As you are reading this article right now, there is an international scavenger hunt taking place. If you ever happen to spot people sticking their heads under a bench in your local park or just acting overly curious about the nooks and crannies of a location, then chances are they're geocaching.
Geocache found right on the border of Hyde Park in Sydney
Geocaching is an officially recognised, high-tech treasure hunt. It involves following your iPhone (or any other device that has a GPS system) to a particular point of latitude and longitude coordinates. Then with the aid of descriptions and limited hints, you will need to resort to your own imagination to seek out the sneaky cache.
The caches are containers that range from being lunchbox-size to nano-size. Many of them are magnetic too, so think sticking your head underneath that bench, or your hand on the side of that pipe you'd probably rather not put it. They contain a logbook for you to sign and often also contain interesting trinkets that you may take - although one of the codes of geocaching conduct is that you then leave something of equal or greater value in return for following geocachers to find. That is, once you have returned the cache to the same spot you found it.
Geocache found in front of the IMAX theatre in Darling Habour - perhaps this photo is too much of a clue
The main reward I reap from geocaching is the immense feeling of satisfaction upon a successful find. Every find only fuels my desire to accomplish more on the ever growing geocaching list - you will never get bored of this loosely organised sport as there are now over 2 million caches hidden across the globe, in a huge variety of spots. They also come in diverse forms. Some for example, are 'multi-caches' and involve a pursuit that is similar in nature to the 'Amazing Race' in that they require you to decipher clues and work out coordinates at different points in an area to determine exactly where the little container is concealed.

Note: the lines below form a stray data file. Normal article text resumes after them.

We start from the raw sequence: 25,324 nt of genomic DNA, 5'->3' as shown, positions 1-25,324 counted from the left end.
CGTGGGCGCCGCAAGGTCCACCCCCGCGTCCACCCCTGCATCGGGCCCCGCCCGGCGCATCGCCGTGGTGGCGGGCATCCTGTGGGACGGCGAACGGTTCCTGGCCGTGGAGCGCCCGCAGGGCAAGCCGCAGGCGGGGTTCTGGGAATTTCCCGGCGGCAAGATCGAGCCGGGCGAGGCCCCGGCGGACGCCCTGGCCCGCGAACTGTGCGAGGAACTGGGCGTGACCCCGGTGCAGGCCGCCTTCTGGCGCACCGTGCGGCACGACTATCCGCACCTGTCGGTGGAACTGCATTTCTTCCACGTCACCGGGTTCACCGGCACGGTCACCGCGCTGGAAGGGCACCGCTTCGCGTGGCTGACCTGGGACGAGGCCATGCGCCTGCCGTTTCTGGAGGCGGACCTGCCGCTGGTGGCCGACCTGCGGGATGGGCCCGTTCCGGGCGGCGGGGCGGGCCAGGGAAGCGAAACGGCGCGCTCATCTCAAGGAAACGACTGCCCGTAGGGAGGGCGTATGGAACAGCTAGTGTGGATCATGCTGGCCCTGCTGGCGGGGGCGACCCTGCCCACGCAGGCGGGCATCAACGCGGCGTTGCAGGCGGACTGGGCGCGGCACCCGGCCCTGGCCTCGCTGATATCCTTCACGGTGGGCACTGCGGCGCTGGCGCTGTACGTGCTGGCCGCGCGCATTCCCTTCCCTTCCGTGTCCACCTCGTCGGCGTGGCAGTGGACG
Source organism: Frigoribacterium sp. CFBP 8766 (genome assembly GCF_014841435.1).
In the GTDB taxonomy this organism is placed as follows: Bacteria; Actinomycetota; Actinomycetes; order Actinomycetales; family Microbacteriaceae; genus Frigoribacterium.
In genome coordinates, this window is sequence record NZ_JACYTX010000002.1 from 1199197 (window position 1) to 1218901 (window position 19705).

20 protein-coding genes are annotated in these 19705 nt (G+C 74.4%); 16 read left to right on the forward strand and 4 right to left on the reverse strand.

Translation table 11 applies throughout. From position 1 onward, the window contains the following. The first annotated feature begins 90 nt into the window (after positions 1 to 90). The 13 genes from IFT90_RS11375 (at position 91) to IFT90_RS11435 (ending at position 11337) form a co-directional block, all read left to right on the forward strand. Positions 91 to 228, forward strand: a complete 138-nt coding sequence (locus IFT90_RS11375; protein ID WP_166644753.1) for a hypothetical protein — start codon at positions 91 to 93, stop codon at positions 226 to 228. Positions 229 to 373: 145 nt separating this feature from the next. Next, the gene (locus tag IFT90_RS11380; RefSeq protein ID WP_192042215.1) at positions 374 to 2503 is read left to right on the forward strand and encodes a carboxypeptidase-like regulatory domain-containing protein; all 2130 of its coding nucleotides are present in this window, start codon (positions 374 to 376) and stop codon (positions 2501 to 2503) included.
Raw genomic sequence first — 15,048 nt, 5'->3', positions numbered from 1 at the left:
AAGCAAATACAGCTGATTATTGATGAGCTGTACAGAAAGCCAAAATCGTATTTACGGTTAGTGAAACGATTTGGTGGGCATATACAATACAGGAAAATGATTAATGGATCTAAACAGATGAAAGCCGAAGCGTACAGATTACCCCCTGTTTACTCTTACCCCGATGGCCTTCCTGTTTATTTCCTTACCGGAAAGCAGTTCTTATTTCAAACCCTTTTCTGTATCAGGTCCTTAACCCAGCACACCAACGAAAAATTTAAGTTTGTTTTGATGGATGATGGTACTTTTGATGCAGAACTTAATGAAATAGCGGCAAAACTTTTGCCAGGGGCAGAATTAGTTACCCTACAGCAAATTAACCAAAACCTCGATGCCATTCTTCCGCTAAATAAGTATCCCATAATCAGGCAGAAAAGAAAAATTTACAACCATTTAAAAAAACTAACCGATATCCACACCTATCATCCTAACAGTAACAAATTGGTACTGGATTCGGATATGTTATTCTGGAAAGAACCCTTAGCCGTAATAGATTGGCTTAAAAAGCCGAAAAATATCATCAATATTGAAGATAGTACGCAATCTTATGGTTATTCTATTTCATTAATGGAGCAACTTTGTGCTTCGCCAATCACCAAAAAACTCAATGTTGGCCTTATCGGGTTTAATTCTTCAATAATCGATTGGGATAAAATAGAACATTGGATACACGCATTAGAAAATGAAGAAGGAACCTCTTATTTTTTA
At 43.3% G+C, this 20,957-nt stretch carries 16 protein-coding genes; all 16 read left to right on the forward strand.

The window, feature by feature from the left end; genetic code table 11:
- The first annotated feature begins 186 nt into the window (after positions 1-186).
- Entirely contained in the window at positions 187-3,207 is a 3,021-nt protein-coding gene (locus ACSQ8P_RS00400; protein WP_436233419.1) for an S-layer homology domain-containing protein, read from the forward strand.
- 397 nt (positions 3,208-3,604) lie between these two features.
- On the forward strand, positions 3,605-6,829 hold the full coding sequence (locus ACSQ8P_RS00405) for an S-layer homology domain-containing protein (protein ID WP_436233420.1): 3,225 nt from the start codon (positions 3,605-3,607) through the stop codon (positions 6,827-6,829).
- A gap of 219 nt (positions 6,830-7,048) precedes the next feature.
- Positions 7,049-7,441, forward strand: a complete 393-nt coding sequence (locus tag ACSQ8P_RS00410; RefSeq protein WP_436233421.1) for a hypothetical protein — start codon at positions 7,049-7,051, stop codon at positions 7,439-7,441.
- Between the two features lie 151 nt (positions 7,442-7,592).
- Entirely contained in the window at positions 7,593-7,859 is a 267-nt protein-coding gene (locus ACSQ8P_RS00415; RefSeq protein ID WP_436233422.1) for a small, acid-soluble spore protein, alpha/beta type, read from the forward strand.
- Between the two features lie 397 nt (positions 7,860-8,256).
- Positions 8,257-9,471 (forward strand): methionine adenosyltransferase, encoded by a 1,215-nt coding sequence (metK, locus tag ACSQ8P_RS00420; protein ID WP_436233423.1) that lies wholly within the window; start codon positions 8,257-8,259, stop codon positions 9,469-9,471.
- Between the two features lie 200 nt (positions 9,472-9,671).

The search in itself is thrilling and adventurous. The caches are often designed to lead you to places with historical, geographical, or cultural significance. Being a Sydney-sider the only caches I have hunted down and found so far have been local - in the vicinity of the Harbour Bridge, Circular Quay, Darling Harbour, and within the University of Sydney. These ones have been fairly easy in terms of traveling to 'GZ', i.e. the vicinity in which the cache is hidden. Many others however, such as the cache in the Blue Mountains entitled "Hay, Hay Its... " (yes, they do usually have some comical labels) involve bush-bashing, treks, and other recreational outdoor activities to be undertaken to reach the vicinity of the cache.
Geocaching will take you through many beautiful outdoor locations - we followed this Hyde Park walkway to find a cache entitled 'Jekyll and ????'
The hunt for these secretive little boxes is occurring literally all across the globe. Being a part of this international, yet still somewhat under-the-radar operation will definitely give you a new perspective on the world; of the places that are familiar to you, and through the discovery of new places and landmarks. Visit the official Geocaching website or even the good old Aussie branch of the site for much more info and enticement to embark on your very own Geocaching adventure. How many can you 'cache'?